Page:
Being patient is difficult.
"I've been fortunate enough to not have many injuries like this that have kept me out of games and I've practiced ever since I've been here, every single day, and haven't missed practices," Palmer said. "So it's different watching and only doing the run plays and not getting to throw, so it can be frustrating. But I just need to be patient like I said and trust the medical staff that they're doing the right thing."
He said he has never had elbow problems before.
Offensive coordinator Bob Bratkowski has designed a game plan that fits both Palmer and Fitzpatrick.
"You make one game plan, you really do," he said. "If there are things in there based on, let's say Carson plays, then there's a few of those things that maybe you had tailored a little more for Ryan that you don't call. But really you make one plan and you go forward with that."
Overall, the Bengals are disappointed in their poor start, their first 0-4 beginning since 2002.
"We're not where we wanted to be, obviously," Lewis said. "But the only way to get out of it is to let the bad feeling go and work our tails off. We'll be ready to go. This football team will be ready to play in Dallas. We'll play better than we played last week (Sept. 21 at the Giants). And we'll play better than we did this week."
By beating the Baltimore Ravens in overtime Monday, the Pittsburgh Steelers (3-1) can afford to lose in Jacksonville this Sunday, regroup over their bye week and get ready to play at Cincinnati Oct. 19.
A victory in Jacksonville would be a bonus for them at this point because of all their injuries. They are without their top two running backs, Willie Parker and Rashard Mendenhall, guard Kendall Simmons, and two-thirds of their starting defensive line will miss a second straight game, nose tackle Casey Hampton and end Brett Keisel.
Starting fullback Carey Davis also appears to be out this week with a severely sprained ankle.
They signed running backs Najeh Davenport and Gary Russell to join the only healthy back left after Monday night's carnage, Mewelde Moore. Still, the pass probably will be their weapon of choice in Jacksonville Sunday night behind the right arm of Ben Roethlisberger, which remains sore from an opening-game injury.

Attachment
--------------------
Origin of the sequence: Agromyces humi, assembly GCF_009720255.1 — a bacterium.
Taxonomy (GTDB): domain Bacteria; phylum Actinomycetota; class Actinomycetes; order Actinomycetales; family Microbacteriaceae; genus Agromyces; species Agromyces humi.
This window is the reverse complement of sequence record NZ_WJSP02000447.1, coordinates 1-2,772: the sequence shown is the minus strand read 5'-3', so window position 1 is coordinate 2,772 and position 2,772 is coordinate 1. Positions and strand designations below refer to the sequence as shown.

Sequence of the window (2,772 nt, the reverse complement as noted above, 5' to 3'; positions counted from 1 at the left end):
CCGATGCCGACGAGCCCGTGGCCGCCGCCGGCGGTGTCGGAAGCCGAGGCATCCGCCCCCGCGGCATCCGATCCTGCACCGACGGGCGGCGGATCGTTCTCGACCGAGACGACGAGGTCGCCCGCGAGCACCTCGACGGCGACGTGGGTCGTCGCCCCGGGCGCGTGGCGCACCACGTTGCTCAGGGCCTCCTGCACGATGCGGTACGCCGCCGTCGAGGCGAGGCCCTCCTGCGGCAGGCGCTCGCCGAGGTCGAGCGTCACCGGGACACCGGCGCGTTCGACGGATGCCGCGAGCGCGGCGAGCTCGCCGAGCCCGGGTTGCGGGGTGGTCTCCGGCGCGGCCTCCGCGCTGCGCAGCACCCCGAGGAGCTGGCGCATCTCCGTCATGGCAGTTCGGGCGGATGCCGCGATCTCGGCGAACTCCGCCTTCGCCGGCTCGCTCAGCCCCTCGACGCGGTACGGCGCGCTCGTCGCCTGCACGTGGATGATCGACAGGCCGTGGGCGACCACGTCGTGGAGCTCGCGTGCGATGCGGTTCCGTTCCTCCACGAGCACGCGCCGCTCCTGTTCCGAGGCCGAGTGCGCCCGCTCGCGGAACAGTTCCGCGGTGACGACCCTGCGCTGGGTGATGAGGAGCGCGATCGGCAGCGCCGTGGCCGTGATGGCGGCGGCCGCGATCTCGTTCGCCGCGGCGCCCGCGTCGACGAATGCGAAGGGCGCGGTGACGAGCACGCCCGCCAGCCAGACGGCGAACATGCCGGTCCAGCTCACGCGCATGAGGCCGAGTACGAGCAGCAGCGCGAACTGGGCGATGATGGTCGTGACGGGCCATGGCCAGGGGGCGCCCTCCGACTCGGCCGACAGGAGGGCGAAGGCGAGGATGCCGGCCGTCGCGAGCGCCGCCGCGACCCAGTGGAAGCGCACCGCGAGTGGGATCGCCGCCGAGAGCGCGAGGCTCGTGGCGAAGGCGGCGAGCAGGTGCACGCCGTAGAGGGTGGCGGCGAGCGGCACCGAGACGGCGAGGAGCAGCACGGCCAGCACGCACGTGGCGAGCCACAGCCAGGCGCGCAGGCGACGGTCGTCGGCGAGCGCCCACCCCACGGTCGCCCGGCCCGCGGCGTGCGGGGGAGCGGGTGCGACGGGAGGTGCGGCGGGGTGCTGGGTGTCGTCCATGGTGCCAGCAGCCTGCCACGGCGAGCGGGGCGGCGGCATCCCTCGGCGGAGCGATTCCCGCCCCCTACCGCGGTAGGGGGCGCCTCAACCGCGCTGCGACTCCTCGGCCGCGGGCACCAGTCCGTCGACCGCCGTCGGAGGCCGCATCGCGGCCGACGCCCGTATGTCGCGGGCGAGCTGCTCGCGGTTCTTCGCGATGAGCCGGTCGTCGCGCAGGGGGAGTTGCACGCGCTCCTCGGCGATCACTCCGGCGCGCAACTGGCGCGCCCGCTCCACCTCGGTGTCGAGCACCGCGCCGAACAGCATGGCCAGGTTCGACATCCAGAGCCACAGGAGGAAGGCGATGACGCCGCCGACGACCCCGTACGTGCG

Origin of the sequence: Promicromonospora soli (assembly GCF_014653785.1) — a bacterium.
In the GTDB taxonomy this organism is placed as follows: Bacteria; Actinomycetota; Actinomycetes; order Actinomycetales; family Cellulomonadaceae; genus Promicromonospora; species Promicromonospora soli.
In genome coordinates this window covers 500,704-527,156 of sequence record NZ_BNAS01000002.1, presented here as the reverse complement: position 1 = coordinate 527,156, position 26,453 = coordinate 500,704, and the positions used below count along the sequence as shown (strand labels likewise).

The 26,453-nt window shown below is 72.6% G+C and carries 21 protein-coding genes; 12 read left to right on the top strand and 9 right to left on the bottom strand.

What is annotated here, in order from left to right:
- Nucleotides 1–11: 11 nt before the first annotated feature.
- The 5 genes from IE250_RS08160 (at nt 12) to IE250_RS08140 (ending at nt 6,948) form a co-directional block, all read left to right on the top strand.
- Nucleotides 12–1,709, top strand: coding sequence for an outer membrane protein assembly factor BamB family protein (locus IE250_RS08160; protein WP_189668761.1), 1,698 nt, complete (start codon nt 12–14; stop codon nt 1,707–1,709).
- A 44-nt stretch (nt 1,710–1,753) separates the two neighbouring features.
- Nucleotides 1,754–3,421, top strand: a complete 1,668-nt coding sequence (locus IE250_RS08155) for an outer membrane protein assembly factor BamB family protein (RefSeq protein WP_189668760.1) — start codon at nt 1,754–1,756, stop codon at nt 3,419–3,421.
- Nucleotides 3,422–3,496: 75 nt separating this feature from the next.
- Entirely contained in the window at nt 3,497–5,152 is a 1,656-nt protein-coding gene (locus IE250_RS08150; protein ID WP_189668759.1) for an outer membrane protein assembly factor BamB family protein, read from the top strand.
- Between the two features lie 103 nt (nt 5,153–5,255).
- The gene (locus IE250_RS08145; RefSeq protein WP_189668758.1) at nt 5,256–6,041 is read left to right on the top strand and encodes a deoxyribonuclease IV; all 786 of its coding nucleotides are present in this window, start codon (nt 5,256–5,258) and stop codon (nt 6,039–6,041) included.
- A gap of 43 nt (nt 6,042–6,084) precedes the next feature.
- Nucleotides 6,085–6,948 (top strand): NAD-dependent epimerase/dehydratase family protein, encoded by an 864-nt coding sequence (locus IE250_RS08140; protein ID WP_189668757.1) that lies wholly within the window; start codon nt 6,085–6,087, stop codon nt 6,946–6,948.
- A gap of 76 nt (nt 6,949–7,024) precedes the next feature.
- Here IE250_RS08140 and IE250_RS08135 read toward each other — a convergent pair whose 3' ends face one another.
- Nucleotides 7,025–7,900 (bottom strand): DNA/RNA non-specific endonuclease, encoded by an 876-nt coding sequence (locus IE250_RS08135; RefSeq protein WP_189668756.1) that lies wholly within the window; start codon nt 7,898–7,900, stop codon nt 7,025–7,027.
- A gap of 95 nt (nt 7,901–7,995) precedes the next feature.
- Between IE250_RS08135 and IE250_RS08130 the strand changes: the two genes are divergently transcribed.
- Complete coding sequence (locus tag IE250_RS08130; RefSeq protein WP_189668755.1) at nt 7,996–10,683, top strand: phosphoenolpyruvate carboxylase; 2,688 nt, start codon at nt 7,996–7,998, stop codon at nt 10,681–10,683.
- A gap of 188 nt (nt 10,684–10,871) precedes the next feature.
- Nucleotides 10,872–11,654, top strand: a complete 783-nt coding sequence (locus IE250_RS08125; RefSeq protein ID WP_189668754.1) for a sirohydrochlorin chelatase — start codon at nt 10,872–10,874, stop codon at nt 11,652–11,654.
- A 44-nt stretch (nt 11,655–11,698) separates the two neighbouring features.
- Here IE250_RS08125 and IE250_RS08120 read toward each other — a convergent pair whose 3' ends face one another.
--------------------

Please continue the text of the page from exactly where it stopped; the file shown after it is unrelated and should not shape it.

"I guess so," offensive tackle Willie Colon said. "We have to let Ben do what he does. We have to let the receivers run and we have to block."
"When you lose your starting running back, you lose your first-round drafted back, you lose your starting fullback?" Steelers receiver Santonio Holmes asked out loud yesterday. "I mean, what else is there for you to do? You can only throw the ball and hope someone comes in and fills in, like Mewelde did."
They passed at will against Jacksonville last January in their 31-29 playoff loss, with Willie Parker out because of a broken leg. Roethlisberger completed 29 of 42 passes for 337 yards and two touchdowns. However, he also was intercepted three times and sacked six times.
"In the playoffs, we went to the hurry-up and the spread and it really got us back in the game," receiver Hines Ward said. "Hopefully, we can learn from that and maybe exploit some things there."
The Steelers have had trouble protecting Roethlisberger this season. He has been sacked 15 times, putting him on a pace for 60, which would easily be the most in team history. Nevertheless, Jacksonville ranks only 24th on defense against the pass in the NFL and the Jaguars have just five sacks through four games. The Jags rank 14th on defense against the run.
"Whatever it takes for that to get done and us to come out with a victory, that's what we need to do," Colon said.
The Steelers have rushed for more yards than any team since the 1970 NFL merger, and they won't turn into a West Coast offense overnight in Jacksonville.
"All in all, this team is not going to change," Ward said. "We're still going to try to run the ball regardless of who is at the running back position. That's what we do, that's what we built this team on. Don't look for us to pass the ball 50 or 60 times, it's not going to happen unless we're behind."
How about 40 Sunday night?